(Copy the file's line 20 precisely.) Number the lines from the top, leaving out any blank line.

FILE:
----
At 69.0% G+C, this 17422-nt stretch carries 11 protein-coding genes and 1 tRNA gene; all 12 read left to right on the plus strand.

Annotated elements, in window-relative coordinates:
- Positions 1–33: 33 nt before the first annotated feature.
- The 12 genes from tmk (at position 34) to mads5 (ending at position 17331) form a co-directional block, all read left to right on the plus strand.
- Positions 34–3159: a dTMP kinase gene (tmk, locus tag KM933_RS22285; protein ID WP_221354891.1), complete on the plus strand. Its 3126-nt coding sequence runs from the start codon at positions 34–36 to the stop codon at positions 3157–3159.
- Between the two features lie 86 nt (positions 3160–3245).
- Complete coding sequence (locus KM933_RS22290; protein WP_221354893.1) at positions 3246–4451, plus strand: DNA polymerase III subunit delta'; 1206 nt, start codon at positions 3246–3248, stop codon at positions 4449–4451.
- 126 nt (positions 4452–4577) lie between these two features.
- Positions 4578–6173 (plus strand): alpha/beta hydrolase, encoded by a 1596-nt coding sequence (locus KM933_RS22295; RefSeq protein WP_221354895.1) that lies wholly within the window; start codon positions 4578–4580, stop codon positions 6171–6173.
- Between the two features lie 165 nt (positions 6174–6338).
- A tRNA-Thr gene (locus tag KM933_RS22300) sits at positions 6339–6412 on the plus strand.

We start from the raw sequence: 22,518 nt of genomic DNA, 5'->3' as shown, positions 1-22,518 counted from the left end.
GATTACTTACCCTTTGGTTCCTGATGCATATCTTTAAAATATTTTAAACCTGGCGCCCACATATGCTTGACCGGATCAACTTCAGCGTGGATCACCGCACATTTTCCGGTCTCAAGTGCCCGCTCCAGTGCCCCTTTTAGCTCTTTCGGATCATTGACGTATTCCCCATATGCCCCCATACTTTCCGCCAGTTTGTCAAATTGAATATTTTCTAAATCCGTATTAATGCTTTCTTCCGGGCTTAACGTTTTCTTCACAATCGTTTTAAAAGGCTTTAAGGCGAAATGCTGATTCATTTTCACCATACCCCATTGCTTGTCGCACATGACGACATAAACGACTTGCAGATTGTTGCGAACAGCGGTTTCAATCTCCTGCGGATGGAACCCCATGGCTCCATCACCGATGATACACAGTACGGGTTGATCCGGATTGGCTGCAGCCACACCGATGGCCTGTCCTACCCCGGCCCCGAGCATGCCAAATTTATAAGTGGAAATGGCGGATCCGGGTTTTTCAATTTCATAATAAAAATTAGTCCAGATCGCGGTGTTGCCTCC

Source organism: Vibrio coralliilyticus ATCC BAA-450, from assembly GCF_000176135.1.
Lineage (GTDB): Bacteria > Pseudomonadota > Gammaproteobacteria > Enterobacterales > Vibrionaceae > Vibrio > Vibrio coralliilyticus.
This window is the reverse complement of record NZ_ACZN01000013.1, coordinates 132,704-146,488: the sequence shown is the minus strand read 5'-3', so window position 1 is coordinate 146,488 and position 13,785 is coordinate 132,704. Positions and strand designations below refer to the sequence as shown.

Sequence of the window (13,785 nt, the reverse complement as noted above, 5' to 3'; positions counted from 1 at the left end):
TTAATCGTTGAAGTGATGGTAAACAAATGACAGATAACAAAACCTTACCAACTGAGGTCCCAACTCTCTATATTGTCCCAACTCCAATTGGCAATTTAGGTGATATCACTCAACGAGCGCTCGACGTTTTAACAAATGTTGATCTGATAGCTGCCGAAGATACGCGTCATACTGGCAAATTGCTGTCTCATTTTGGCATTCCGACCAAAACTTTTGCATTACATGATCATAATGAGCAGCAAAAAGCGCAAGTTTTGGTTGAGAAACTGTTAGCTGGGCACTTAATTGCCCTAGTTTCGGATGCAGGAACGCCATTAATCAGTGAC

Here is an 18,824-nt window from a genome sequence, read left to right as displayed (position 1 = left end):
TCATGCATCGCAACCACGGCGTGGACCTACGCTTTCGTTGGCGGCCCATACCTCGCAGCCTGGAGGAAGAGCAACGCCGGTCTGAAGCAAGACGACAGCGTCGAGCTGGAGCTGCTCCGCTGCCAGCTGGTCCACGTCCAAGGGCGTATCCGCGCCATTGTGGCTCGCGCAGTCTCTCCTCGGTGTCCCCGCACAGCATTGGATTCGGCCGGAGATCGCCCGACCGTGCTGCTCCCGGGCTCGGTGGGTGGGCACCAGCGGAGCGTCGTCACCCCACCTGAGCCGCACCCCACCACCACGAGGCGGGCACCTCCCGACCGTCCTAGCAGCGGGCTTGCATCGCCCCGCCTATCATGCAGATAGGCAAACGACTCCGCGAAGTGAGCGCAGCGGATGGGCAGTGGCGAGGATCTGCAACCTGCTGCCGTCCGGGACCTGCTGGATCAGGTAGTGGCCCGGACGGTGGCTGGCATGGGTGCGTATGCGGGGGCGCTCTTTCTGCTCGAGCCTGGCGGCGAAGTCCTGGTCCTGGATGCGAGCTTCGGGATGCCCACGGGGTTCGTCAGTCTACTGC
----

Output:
TCATGCATCGCAACCACGGCGTGGACCTACGCTTTCGTTGGCGGCCCATACCTCGCAGCCTGGAGGAAGAGCAACGCCGGTCTGAAGCAAGACGACAGCGTCGAGCTGGAGCTGCTCCGCTGCCAGCTGGTCCACGTCCAAGGGCGTATCCGCGCCATTGTGGCTCGCGCAGTCTCTCCTCGGTGTCCCCGCACAGCATTGGATTCGGCCGGAGATCGCCCGACCGTGCTGCTCCCGGGCTCGGTGGGTGGGCACCAGCGGAGCGTCGTCACCCCACCTGAGCCGCACCCCACCACCACGAGGCGGGCACCTCCCGACCGTCCTAGCAGCGGGCTTGCATCGCCCCGCCTATCATGCAGATAGGCAAACGACTCCGCGAAGTGAGCGCAGCGGATGGGCAGTGGCGAGGATCTGCAACCTGCTGCCGTCCGGGACCTGCTGGATCAGGTAGTGGCCCGGACGGTGGCTGGCATGGGTGCGTATGCGGGGGCGCTCTTTCTGCTCGAGCCTGGCGGCGAAGTCCTGGTCCTGGATGCGAGCTTCGGGATGCCCACGGGGTTCGTCAGTCTACTGC